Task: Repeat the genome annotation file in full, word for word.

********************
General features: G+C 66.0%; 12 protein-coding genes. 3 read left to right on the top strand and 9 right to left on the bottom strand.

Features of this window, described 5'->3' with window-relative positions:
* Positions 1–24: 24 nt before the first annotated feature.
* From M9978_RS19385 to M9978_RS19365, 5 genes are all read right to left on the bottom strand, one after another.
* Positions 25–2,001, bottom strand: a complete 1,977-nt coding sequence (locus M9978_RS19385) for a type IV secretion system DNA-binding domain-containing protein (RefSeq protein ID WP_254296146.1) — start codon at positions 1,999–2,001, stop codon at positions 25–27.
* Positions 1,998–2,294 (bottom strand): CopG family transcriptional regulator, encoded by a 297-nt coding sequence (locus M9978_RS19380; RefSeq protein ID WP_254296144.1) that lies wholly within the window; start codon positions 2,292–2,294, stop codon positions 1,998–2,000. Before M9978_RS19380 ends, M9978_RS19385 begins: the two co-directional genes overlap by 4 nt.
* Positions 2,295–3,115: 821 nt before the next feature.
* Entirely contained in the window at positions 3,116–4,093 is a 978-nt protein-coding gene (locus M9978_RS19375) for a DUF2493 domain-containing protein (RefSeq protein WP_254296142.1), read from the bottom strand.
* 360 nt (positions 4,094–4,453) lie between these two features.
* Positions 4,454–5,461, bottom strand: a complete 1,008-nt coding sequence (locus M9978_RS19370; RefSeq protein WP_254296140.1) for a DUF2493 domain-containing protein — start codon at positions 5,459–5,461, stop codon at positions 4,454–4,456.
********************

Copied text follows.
General features: G+C 66.0%; 12 protein-coding genes. 3 read left to right on the top strand and 9 right to left on the bottom strand.

Features of this window, described 5'->3' with window-relative positions:
* Positions 1–24: 24 nt before the first annotated feature.
* From M9978_RS19385 to M9978_RS19365, 5 genes are all read right to left on the bottom strand, one after another.
* Positions 25–2,001, bottom strand: a complete 1,977-nt coding sequence (locus M9978_RS19385) for a type IV secretion system DNA-binding domain-containing protein (RefSeq protein ID WP_254296146.1) — start codon at positions 1,999–2,001, stop codon at positions 25–27.
* Positions 1,998–2,294 (bottom strand): CopG family transcriptional regulator, encoded by a 297-nt coding sequence (locus M9978_RS19380; RefSeq protein ID WP_254296144.1) that lies wholly within the window; start codon positions 2,292–2,294, stop codon positions 1,998–2,000. Before M9978_RS19380 ends, M9978_RS19385 begins: the two co-directional genes overlap by 4 nt.
* Positions 2,295–3,115: 821 nt before the next feature.
* Entirely contained in the window at positions 3,116–4,093 is a 978-nt protein-coding gene (locus M9978_RS19375) for a DUF2493 domain-containing protein (RefSeq protein WP_254296142.1), read from the bottom strand.
* 360 nt (positions 4,094–4,453) lie between these two features.
* Positions 4,454–5,461, bottom strand: a complete 1,008-nt coding sequence (locus M9978_RS19370; RefSeq protein WP_254296140.1) for a DUF2493 domain-containing protein — start codon at positions 5,459–5,461, stop codon at positions 4,454–4,456.